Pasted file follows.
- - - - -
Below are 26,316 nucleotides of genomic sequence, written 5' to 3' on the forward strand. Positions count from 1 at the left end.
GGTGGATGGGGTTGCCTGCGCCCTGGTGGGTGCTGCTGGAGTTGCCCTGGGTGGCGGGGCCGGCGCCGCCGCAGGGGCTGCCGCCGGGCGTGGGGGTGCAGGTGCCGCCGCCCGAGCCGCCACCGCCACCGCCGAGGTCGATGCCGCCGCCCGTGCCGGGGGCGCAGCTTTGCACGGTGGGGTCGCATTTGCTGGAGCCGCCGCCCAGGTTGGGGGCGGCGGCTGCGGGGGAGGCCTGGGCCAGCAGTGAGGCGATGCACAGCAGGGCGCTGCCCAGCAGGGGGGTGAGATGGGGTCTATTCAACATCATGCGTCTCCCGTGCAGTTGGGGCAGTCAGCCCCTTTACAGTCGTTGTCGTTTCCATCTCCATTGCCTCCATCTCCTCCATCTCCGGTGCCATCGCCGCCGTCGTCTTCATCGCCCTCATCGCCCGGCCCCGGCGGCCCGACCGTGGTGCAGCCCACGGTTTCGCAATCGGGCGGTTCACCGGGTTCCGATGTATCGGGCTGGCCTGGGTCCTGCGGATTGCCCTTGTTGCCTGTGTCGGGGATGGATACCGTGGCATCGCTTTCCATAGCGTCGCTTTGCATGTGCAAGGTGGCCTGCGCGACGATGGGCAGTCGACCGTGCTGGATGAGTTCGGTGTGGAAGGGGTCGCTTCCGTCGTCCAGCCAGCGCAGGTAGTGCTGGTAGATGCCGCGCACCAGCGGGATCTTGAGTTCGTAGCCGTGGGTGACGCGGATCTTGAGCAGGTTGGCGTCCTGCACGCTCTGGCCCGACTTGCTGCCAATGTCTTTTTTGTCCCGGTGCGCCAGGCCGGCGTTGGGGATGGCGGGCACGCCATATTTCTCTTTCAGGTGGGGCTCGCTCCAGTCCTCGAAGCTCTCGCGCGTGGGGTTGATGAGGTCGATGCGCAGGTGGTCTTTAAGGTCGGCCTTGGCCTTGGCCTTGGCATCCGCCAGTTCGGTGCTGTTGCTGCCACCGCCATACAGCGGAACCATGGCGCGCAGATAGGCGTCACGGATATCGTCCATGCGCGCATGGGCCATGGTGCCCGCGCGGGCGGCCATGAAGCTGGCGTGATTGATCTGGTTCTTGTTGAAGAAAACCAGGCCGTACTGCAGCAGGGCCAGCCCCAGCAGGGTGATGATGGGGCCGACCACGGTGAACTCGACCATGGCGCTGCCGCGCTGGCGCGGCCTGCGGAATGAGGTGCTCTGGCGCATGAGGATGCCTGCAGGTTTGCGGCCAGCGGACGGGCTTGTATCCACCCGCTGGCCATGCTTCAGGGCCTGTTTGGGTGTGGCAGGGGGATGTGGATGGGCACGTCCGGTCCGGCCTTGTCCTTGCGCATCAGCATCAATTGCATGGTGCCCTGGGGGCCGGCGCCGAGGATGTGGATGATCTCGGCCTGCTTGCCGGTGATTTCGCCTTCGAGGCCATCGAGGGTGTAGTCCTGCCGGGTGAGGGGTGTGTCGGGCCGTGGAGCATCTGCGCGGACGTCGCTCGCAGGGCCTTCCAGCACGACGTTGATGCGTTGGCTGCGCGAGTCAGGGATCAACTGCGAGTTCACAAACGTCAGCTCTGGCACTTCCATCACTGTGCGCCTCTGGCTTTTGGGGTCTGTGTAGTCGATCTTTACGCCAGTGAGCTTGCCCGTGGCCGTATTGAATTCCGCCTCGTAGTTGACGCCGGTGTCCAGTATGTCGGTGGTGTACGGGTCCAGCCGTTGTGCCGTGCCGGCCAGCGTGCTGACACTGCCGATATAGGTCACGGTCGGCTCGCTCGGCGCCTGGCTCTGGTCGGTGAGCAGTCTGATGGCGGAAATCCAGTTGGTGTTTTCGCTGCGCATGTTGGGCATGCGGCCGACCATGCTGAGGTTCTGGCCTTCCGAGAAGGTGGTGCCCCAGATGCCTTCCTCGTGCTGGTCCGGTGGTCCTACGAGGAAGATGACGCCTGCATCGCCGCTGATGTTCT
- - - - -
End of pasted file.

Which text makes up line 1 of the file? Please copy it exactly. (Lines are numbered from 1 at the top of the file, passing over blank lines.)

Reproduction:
Below are 26,316 nucleotides of genomic sequence, written 5' to 3' on the forward strand. Positions count from 1 at the left end.